Jack and Diane are at a party at their college. It’s September of their freshman year. They’re still excited about being away from home, on their own for the first time. They don’t know each other, but they’ve noticed one another, at orientation and in the dining hall.
Because they’re underage, they can’t drink at this party, but before she arrived, Diane “pre-gamed,” as the girls in her dorm call it—downing mixed drinks, doing gummy-worm and Jell-O shots. Jack had a few beers.
The liquor’s gone to Diane’s head. On the dance floor, she makes eye contact with Jack. He maneuvers his way toward her. She grabs him by the crotch, then whirls around and pushes against him, letting him grind away. Jack can’t believe it—she’s so pretty. She smells so good.
“I can’t hear myself think in here, it’s so loud!” he shouts into her ear.
She smiles at him. “What?”
“Too loud!” He takes her hand and leads her outside, into the autumn night. She looks at him expectantly. He puts his arms around her, pulling her close, and begins to kiss her. She drapes against him. He touches her breast, and when she doesn’t protest, does it again. He moves his hands to her rear, cupping her buttocks. She kisses him back, frantically eager. He reaches underneath her dress.
Jack doesn’t know it, but he’s just created what the Department of Education calls a “hostile environment” for women on his campus—a violation of Title IX for which his college could lose all federal funding. Should Diane press sexual assault charges against him with the school, he’ll be tried in a judicial hearing that fails to guarantee him the most basic American legal rights—the right to counsel, the right to confront his accuser, the right not to be convicted unless found guilty beyond a reasonable doubt. He could well be expelled, and have a record that will hound him should he try to get into another school.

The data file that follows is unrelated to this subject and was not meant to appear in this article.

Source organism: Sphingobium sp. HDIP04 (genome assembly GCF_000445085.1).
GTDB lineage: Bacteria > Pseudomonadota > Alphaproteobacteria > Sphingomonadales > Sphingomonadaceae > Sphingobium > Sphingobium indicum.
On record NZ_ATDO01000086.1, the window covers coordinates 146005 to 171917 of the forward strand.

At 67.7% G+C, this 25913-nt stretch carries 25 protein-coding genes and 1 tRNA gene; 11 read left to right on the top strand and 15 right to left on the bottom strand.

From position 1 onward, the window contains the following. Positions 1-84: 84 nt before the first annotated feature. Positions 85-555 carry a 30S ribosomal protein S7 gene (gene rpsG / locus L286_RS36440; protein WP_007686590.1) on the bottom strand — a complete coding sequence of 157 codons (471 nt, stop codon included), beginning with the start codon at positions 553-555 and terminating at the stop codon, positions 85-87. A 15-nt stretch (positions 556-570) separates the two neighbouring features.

And here he thought it was his lucky night.
BACK IN APRIL, Vice President Joe Biden stood in front of 600 students at the University of New Hampshire and spoke out against an epidemic of sexual assaults on college campuses, garnering national publicity with his cri de coeur: “No matter what a girl does, no matter how she’s dressed, no matter how much she’s had to drink, it’s never, never, never, never, never okay to touch her without her consent.” The statistic Biden cited—the U.S. Justice Department’s finding that one in five college women are victims of sexual assault—is bound to give anxious parents pause: For this they’re paying $50,000 a year?
Biden’s speech was meant to focus attention on what U.S. Assistant Secretary of Education Russlynn Ali calls “a terrible, alarming trend” of campus sexual violence. Ali had just disseminated a 19-page “Dear Colleague” letter to all colleges and universities that receive federal aid—which is all but two in the country—detailing how they’re required to combat that trend. Her letter came in the wake of a Title IX complaint lodged in March by 16 students and alumni at Yale, asserting that the university failed to eliminate a “hostile sexual environment” perpetuated by, among other things, an e-mailed “Preseason Scouting Report” on 53 freshman women that ranked how many beers a male student would require before having sex with them, and fraternity pledges who shouted “No means yes! Yes means anal!” outside a dorm.